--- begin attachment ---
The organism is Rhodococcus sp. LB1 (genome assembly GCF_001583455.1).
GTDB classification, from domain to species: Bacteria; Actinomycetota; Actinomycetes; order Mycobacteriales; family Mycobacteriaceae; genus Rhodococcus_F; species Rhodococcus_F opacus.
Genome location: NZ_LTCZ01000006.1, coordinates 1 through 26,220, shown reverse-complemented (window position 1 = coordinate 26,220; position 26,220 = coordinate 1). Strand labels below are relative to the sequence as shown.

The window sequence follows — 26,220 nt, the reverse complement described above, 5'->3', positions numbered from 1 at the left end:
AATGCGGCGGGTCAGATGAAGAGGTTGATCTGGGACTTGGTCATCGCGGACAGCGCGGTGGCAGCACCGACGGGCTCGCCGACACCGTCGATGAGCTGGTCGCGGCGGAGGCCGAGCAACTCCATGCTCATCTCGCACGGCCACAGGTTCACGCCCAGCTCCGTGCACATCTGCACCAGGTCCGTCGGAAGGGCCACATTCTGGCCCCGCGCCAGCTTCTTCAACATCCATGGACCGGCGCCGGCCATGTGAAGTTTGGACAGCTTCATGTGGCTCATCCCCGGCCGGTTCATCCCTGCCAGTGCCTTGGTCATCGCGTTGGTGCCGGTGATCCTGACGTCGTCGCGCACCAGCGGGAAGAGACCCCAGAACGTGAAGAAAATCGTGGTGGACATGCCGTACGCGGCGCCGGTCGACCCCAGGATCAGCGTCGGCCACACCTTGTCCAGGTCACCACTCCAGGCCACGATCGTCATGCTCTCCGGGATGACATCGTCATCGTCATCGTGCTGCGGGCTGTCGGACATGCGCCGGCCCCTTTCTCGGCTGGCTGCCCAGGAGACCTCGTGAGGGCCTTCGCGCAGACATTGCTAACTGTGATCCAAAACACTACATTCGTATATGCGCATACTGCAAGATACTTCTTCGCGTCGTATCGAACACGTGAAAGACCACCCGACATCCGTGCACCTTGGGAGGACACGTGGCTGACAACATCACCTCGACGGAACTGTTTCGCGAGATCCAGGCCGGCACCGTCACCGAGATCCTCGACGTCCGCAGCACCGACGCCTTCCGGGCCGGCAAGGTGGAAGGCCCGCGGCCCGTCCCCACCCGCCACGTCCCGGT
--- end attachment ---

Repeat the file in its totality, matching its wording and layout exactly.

The organism is Rhodococcus sp. LB1 (genome assembly GCF_001583455.1).
GTDB classification, from domain to species: Bacteria; Actinomycetota; Actinomycetes; order Mycobacteriales; family Mycobacteriaceae; genus Rhodococcus_F; species Rhodococcus_F opacus.
Genome location: NZ_LTCZ01000006.1, coordinates 1 through 26,220, shown reverse-complemented (window position 1 = coordinate 26,220; position 26,220 = coordinate 1). Strand labels below are relative to the sequence as shown.

The window sequence follows — 26,220 nt, the reverse complement described above, 5'->3', positions numbered from 1 at the left end:
AATGCGGCGGGTCAGATGAAGAGGTTGATCTGGGACTTGGTCATCGCGGACAGCGCGGTGGCAGCACCGACGGGCTCGCCGACACCGTCGATGAGCTGGTCGCGGCGGAGGCCGAGCAACTCCATGCTCATCTCGCACGGCCACAGGTTCACGCCCAGCTCCGTGCACATCTGCACCAGGTCCGTCGGAAGGGCCACATTCTGGCCCCGCGCCAGCTTCTTCAACATCCATGGACCGGCGCCGGCCATGTGAAGTTTGGACAGCTTCATGTGGCTCATCCCCGGCCGGTTCATCCCTGCCAGTGCCTTGGTCATCGCGTTGGTGCCGGTGATCCTGACGTCGTCGCGCACCAGCGGGAAGAGACCCCAGAACGTGAAGAAAATCGTGGTGGACATGCCGTACGCGGCGCCGGTCGACCCCAGGATCAGCGTCGGCCACACCTTGTCCAGGTCACCACTCCAGGCCACGATCGTCATGCTCTCCGGGATGACATCGTCATCGTCATCGTGCTGCGGGCTGTCGGACATGCGCCGGCCCCTTTCTCGGCTGGCTGCCCAGGAGACCTCGTGAGGGCCTTCGCGCAGACATTGCTAACTGTGATCCAAAACACTACATTCGTATATGCGCATACTGCAAGATACTTCTTCGCGTCGTATCGAACACGTGAAAGACCACCCGACATCCGTGCACCTTGGGAGGACACGTGGCTGACAACATCACCTCGACGGAACTGTTTCGCGAGATCCAGGCCGGCACCGTCACCGAGATCCTCGACGTCCGCAGCACCGACGCCTTCCGGGCCGGCAAGGTGGAAGGCCCGCGGCCCGTCCCCACCCGCCACGTCCCGGT